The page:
Around 100 million years ago when dinosaurs roamed the earth unique geological and climatic phenomena began in what are now Australia's desert regions, making it home of up to 90% of the world's opal supply.
Opal Birth and the Lost Sea
Precious Opal is a rare gemstone found in very few locations around the world.
During the Cretaceous Period (144 to 65 million years ago), when dinosaurs roamed the earth, the forming Australian continent was covered by a shallow inland sea. As the sea gradually receded, the desert sandstones were laid down, the edges of which are now roughly matched by the Great Artesian Basin.
These unique geological and climatic phenomena combined in our desert regions to make Australia home to the majority of the world's Opal supply.
The process of opalisation began about 30 million years ago in the mid Tertiary period. Deep weathering sent groundwater percolating through the petrified mud and sands of the ancient water courses. The water (which may have been hydrothermally forced upward from below) dissolved minerals and chemically transformed plant and animal cells thus releasing large quantities of soluble silica. The constant rise and fall of groundwater levels provided ample means for silica rich solutions to penetrate the ground. As it travelled along faults and joints in the sandstones, the silica rich solution became entrapped above impenetrable layers of clay and precipitated silica gel within cracks and voids. It occasionally replaced organic remains - shells, plant fragments and the bones of cretaceous marine creatures (including Pliosaurs & Plesiosaurs), that once lived in the prehistoric billabongs.
Scientific research & debate continues on the Genesis of Opal
Recent research into the deposition and genesis of Australian opals has been challenging the widely accepted scientific theory of a slow and gradual process of lamellar (layer upon layer) opal deposition over millions of years.
There is also conjecture as to the exact geological timing, when supersaturated silica solutions began the journey to becoming Opal, some older texts quote 60-100 million years as a base point. In more recent studies a complex ion exchange process that can be demonstrated under laboratory conditions shows that in geological terms Opal could have grown more rapidly, perhaps in as little as 2-3 million years.
The presence of aerobic microbial remains in opal has been the focus of studies suggesting bacteria act as a 'bio-reactor' resulting in enzymes and acids important in the formation of opal. This would suggest the opalisation process occurred quickly during the Early Cretaceous period, over 100 million years ago.
However that Precious Opal formed under very special conditions is agreed by all.
Formation of Queensland Boulder Opal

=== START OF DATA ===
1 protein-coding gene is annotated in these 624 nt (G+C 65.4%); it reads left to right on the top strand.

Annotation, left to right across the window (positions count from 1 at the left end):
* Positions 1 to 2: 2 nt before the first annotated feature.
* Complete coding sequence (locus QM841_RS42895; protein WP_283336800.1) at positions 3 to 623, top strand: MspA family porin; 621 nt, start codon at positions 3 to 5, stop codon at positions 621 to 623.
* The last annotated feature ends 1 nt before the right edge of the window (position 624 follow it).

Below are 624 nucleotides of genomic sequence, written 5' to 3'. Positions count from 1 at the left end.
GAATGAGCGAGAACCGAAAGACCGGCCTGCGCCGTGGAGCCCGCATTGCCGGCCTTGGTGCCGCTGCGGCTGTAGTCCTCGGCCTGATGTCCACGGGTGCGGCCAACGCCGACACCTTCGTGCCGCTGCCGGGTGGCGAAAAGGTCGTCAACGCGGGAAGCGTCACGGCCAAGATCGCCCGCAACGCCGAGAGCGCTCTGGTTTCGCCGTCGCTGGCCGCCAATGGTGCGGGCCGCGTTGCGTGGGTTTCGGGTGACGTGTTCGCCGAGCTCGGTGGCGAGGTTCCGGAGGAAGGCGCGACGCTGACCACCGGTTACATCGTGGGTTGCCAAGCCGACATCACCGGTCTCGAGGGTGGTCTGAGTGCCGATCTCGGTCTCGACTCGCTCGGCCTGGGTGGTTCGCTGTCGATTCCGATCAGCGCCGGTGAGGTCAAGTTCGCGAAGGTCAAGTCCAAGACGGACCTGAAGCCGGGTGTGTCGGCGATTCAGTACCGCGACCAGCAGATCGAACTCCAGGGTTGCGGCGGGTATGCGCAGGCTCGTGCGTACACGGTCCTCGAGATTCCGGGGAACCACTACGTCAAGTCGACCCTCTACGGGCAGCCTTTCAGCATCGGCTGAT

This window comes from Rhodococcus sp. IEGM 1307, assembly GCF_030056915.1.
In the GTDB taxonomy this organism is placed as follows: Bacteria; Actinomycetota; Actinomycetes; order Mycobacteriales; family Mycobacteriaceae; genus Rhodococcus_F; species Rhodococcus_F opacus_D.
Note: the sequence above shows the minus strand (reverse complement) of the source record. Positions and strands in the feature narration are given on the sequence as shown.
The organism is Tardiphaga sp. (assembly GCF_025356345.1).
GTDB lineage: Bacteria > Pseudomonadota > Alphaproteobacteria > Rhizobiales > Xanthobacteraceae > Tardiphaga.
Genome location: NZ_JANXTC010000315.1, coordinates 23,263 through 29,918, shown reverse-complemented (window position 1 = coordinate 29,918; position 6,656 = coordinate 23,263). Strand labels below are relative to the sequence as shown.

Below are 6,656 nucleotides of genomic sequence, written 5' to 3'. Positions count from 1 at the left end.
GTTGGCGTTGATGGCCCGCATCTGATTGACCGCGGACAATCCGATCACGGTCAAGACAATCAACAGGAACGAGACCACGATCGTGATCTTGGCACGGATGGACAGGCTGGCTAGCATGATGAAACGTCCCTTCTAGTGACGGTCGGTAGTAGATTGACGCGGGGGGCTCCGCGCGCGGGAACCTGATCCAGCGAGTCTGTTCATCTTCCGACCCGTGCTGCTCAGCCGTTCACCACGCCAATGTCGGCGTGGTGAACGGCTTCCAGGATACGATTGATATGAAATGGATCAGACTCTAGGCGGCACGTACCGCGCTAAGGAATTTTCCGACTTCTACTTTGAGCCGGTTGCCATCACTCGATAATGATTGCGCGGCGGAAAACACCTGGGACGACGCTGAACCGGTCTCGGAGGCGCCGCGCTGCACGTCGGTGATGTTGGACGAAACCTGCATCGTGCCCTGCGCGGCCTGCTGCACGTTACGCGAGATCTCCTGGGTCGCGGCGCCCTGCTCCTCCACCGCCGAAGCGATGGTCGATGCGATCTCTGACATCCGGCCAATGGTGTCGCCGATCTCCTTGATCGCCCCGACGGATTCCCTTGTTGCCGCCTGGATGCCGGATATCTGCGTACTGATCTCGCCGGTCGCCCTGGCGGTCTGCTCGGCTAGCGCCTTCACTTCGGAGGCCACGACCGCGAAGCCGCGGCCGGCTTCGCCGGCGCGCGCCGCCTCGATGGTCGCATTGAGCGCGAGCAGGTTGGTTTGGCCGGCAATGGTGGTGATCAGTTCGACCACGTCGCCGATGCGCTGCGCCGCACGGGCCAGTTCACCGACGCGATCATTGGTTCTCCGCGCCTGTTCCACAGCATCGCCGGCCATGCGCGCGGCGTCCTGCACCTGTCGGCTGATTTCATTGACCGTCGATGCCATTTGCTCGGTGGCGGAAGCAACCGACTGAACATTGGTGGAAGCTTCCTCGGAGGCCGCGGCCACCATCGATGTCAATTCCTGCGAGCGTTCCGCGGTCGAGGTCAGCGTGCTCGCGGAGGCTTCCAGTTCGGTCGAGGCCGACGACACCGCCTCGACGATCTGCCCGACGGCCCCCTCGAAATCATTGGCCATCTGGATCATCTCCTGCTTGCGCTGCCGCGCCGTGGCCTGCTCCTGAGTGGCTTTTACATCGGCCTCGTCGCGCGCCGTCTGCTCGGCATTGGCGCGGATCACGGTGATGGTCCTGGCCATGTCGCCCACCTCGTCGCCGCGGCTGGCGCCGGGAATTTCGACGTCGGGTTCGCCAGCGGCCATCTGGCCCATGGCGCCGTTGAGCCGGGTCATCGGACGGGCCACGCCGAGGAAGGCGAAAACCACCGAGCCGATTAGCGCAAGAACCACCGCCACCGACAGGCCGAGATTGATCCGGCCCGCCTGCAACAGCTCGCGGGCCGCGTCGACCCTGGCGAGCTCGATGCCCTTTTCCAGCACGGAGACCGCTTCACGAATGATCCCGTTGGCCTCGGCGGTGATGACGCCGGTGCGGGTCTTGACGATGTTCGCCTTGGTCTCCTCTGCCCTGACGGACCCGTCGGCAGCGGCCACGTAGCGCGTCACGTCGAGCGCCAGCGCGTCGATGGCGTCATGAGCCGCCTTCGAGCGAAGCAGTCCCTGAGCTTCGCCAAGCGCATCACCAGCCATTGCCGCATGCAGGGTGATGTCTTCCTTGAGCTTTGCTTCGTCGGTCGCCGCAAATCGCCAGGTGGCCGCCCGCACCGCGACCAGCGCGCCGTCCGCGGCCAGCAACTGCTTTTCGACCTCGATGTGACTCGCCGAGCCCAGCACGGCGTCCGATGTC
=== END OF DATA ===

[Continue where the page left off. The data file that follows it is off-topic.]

Although Opal is generally found as seams in sandstone, in remote outback Queensland, Opal occurs within the cavities of ironstone concretions known as 'Boulders'. The boulder host-rocks were formed by iron-rich chemical weathering, during the sedimentary deposition of the vast desert sandstones. Drying then produced shrinkage cracks which, along with other types of cavities and porosity traps were filled with silica bearing solutions during later alteration and silicification.
Some scientists believe that Opal formed via the silica laden fluids moving through the layers of subsurface strata under fault-generated hydraulic pressure and at temperatures greater than 100°C. The faults caused by tectonic processes, created pathways for fluids supersaturated by amorphous silica. This fluid, while under pressure, became entrapped. It cooled, gelled and hardened to form Opal.
Boulders are generally round, ellipsoidal and elongated shapes. They vary in appearance and range in size from an almond, to a discus (known as a ‘pancake') and can be as large as a huge tractor tyre (sandstone or 'sandy' boulders).
Boulders vary from the coarser grained sandstone boulders to the denser fine-grained ironstone boulders; they display varying hues of chocolate brown and caramel resembling wood grain. Veins of Opal form in both horizontal and vertical cracks, radially or randomly arranged, within these concentrically textured host rocks.
In its mobile state the silica solution permeated and occupied the veins and joints within the boulder. Gradually the moisture content was reduced by evaporation to form a gel. Spheres of amorphous silica formed in this gel with the denser, larger spheres tending to sink to the bottom, and the smaller spheres tending to remain suspended near the top of the cavity surface. This sphere settling process produces the ‘stripey’ or 'anbanderas' pattern, commonly seen in Boulder Opal, as the spheres settle parallel to surface of the ground.
Deposits of silica as previously explained, as well as the replacement of woody tissue by silica, formed opal deposits of various kinds in Queensland.
Sources & Image Credits:
LETTERS TO ERIC, Judith Smith & Dr. Alex Ritchie, 1993.(diagram 1-3)
PHOTOS OF WINTON & SURROUNDS, Bruce Hutchinson 2006. (Dinosaur)
Postcards of the 'Moeraki Boulders' on the SE of the South Island New Zealand
THE Opaline COLLECTION, 2007. Photos: Mud Cracks & Rough Boulder Opals.
THE OPAL STORY: A GUIDEBOOK WITH COMPLIMENTARY DVD, Andrew & Damien Cody, 2008. (Deep Weathering, Syntectonic & Microbe Models)
'I'M AN IRONSTONE CONCRETION', adapted from Q. 'Am I a dinosaur egg? A.No I'm an ironstone concretion', at the Dinosaur Park, Queensland Museum Brisbane.